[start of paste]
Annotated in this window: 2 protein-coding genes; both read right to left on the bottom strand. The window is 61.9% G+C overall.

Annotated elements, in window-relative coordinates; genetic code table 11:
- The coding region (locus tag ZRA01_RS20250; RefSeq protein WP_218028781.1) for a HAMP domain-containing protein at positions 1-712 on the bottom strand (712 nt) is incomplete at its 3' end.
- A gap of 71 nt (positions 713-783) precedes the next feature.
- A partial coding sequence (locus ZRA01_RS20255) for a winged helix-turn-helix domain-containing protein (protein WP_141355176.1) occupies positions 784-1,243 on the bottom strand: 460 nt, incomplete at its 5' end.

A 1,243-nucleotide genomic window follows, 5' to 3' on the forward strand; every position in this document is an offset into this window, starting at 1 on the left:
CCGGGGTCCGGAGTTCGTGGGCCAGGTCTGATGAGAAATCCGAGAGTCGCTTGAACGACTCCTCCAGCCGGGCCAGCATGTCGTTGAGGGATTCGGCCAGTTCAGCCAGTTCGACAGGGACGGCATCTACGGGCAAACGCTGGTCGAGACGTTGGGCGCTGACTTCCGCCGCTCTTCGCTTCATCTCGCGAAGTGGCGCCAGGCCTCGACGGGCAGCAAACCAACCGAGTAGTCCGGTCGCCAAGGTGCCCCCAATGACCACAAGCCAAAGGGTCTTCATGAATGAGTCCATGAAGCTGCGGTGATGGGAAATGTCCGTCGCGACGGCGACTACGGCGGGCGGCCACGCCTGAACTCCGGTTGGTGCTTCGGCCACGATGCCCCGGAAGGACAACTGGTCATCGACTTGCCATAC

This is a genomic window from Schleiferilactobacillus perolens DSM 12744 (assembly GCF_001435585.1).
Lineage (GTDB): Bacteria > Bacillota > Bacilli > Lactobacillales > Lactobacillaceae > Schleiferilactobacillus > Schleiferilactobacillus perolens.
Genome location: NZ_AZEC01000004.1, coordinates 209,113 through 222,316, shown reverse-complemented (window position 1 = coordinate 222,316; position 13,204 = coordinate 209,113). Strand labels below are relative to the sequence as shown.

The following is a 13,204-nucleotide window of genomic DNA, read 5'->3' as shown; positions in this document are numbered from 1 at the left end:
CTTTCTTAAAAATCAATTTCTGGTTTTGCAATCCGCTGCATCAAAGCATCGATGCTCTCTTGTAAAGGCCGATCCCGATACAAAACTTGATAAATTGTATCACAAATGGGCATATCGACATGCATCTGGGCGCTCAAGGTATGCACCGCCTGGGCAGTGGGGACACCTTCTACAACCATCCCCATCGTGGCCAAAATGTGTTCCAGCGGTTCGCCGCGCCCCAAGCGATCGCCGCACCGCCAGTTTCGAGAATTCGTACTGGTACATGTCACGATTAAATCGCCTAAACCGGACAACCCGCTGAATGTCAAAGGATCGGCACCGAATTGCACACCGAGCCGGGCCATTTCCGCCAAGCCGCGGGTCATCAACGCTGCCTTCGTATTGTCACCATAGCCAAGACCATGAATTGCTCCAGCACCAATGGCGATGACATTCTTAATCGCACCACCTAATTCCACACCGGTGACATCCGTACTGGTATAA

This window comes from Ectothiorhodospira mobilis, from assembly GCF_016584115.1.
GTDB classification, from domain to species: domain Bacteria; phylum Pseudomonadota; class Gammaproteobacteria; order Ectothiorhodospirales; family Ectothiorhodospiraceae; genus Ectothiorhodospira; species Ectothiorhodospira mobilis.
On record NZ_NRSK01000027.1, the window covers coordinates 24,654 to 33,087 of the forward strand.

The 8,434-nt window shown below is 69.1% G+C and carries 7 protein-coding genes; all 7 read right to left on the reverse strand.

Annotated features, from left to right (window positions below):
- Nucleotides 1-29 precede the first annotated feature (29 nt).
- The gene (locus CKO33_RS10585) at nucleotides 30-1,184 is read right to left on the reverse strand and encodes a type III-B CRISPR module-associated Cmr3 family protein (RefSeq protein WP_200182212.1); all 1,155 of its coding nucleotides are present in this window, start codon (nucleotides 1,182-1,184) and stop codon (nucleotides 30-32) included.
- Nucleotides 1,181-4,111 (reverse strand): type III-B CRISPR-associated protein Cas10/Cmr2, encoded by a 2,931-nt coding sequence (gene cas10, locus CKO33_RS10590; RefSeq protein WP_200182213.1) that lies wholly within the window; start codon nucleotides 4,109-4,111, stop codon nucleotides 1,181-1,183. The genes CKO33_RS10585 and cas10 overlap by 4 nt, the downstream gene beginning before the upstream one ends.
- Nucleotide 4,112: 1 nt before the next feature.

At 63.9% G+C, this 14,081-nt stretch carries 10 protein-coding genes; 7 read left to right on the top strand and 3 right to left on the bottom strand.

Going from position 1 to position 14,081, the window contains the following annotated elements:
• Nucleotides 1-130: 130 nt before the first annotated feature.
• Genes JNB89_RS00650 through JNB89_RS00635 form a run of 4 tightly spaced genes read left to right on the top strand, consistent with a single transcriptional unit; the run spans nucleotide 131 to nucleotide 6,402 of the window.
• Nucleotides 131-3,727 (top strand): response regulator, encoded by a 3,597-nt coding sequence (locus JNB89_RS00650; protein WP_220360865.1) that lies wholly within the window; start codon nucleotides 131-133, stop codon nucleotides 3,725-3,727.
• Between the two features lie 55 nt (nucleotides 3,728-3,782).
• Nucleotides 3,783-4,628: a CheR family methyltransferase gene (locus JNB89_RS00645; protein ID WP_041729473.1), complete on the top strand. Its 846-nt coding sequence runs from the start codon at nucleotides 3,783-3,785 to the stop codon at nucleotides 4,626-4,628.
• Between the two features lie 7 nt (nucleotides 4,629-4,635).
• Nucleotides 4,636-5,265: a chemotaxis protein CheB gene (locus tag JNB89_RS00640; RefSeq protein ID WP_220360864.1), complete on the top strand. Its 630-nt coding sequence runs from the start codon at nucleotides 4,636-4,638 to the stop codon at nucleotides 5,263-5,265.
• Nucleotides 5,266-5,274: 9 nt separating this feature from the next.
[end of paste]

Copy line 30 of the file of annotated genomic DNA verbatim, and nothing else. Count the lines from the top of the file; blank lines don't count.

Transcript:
• Nucleotides 4,636-5,265: a chemotaxis protein CheB gene (locus tag JNB89_RS00640; RefSeq protein ID WP_220360864.1), complete on the top strand. Its 630-nt coding sequence runs from the start codon at nucleotides 4,636-4,638 to the stop codon at nucleotides 5,263-5,265.